Of Dormice and Sleeping Men

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In the beginning minutes of class meetings, we sometimes talk about the weather  – actually ‘rather often’ would be a more accurate description. But us being in Germany, this might not be so surprising as the weather changes all the time, and not just by nuances (talking about the weather in Florida might be less entertaining).

Today is a special weather related day in Germany: the so-colled ‘Siebenschläfer’, and every year the question comes up what this might be in English – if there is any such day. Most do realize that the ‘Siebenschläfer’ day is most likely related to a local weather phenomenon.

Until today, I have commonly offered a translation based on the assumption that ‘Siebenschläfer’ refers to the animal, which is a dormouse in English. The dormouse, when used to describe a person, metaphorically refers to someone who is not an early bird. This just on the side.

The Dormouse Day, thus, would be similar to the North American Groundhog Day, in that the weather on this day is believed to be an indicator of the weather to come in the following weeks. Groundhog Day, as most people know from the film of the same name, is in February. On Groundhog Day, a representative of the species is questioned whether spring is about to come or winter to remain.

The significance of the ‘Dormouse Day’ is similar, but refers to the weather of the following summer weeks. People believe – and swear to have observed – that the kind of weather dominant on June 27 is the kind of weather to be expected for the next seven weeks.

There seem to be some meteorological explanations behind this, as a participant in one of my classes explained: a kind of meteorological stability that establishes itself around this time. So if there is a dominant high pressure situation,  this condition is bound to stay for a while, the same with a low pressure condition. Or something like that (the German wikipedia entry provides more details on this, but is way too technical for my needs.)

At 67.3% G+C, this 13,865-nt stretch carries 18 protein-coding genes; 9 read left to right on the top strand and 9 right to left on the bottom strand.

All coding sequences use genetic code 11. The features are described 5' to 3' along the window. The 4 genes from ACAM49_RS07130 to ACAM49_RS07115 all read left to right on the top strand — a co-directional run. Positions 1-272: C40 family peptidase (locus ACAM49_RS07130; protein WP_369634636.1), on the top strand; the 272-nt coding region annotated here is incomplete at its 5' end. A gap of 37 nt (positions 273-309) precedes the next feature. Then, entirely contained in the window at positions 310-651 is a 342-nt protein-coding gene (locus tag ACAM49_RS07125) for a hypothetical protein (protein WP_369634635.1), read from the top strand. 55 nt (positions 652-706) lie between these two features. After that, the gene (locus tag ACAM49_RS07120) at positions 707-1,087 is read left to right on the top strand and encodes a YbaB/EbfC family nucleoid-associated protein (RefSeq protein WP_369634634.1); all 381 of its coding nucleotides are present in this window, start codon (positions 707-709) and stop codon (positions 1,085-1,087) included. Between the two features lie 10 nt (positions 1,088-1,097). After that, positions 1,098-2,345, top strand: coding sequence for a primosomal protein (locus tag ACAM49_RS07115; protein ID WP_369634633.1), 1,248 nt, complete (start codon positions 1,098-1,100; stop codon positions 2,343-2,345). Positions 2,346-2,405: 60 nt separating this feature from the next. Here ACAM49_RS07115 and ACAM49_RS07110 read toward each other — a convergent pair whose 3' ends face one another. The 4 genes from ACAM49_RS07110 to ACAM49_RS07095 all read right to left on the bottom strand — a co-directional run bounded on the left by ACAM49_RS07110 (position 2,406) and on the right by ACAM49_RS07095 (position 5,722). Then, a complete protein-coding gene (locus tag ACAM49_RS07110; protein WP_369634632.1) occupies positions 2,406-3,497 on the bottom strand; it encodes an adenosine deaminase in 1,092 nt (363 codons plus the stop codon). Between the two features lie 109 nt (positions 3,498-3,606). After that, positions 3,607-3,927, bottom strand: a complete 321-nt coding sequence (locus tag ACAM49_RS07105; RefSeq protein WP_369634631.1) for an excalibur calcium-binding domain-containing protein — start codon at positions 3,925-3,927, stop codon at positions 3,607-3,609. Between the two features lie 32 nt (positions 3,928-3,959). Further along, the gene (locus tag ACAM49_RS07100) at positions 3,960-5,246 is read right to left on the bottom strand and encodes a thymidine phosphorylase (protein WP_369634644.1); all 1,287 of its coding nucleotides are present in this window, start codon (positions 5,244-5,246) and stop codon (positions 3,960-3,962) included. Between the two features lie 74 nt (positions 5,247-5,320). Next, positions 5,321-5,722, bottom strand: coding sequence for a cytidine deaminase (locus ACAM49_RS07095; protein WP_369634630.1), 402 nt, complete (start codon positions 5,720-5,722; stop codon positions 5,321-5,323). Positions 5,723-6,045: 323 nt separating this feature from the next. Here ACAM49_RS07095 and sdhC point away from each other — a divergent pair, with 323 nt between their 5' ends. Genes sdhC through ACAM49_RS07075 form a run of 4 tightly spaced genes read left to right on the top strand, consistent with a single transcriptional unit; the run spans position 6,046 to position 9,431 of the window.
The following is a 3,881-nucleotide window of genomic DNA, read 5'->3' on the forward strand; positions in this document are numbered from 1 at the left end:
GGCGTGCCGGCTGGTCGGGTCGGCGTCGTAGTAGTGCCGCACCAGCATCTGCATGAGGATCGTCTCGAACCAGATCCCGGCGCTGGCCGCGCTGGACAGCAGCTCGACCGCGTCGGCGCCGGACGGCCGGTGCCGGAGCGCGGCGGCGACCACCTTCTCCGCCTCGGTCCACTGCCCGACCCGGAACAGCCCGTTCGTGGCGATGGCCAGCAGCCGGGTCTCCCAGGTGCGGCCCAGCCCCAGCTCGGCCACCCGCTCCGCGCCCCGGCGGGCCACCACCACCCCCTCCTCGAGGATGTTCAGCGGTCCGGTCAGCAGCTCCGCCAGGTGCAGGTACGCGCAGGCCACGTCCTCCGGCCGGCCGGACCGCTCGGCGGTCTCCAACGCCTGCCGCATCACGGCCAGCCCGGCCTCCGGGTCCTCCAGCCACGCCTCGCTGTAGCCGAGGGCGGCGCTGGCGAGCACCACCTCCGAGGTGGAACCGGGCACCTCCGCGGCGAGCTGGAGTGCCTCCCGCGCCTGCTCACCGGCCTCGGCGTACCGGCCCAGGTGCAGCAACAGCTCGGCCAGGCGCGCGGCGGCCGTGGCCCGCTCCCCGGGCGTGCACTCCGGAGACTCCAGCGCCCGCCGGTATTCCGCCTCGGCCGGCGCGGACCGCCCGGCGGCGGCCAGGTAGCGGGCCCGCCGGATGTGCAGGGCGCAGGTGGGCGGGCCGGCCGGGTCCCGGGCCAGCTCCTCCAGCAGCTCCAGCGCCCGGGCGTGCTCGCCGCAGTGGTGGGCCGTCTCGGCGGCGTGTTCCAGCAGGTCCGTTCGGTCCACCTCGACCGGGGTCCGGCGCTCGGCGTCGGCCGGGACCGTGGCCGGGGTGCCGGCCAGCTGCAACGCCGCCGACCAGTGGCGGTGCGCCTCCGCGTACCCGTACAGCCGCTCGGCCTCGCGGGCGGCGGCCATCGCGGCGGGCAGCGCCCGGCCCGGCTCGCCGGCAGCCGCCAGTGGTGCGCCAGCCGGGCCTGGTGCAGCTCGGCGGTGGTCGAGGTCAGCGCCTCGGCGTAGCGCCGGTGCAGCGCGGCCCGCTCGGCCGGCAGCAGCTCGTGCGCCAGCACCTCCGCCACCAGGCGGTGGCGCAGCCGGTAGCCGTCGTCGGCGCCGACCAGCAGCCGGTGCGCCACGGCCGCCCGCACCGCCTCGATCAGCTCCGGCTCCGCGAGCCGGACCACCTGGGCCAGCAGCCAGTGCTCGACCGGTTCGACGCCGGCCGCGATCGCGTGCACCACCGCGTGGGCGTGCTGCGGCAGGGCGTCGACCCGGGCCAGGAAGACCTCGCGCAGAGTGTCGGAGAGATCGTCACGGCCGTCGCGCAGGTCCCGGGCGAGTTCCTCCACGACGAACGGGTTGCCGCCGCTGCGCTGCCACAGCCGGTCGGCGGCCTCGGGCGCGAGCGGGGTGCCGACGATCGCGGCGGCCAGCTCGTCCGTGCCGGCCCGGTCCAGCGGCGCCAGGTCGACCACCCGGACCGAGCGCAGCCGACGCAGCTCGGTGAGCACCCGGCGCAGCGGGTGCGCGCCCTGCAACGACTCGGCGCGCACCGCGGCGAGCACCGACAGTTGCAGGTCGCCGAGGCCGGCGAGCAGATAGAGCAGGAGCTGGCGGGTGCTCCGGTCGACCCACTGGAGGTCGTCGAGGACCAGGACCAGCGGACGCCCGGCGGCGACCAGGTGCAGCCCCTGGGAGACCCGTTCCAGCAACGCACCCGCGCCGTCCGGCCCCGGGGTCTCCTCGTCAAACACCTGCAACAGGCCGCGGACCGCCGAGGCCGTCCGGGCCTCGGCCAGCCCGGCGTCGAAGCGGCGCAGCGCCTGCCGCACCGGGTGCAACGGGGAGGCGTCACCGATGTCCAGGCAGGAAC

In another meeting, I learned that the term ‘Siebenschläfer’ – disappointingly so I must say – does not refer to the animal, but to seven sleeping men. The story, or legend, goes something like this: during the reign of the Roman emperor Decius (249-251 AD) and the persecution of Christians, seven young Christian men, who had been hiding in a cave in the mountains, were found, captured and walled up alive. Instead of dying, though, they slept for 195 years after which they were found on June 27, 446 (and then died shortly after). I must admit I fail to see the connection with the weather phenomenon (or weather legend) – more research will be necessary.

However, if the latter explanation of the term ‘Siebenschläfer’ is correct, a more accurate translation into English would be the literal: Seven Sleepers Day. And this is indeed what you find on wikipedia.

There goes my dormouse.

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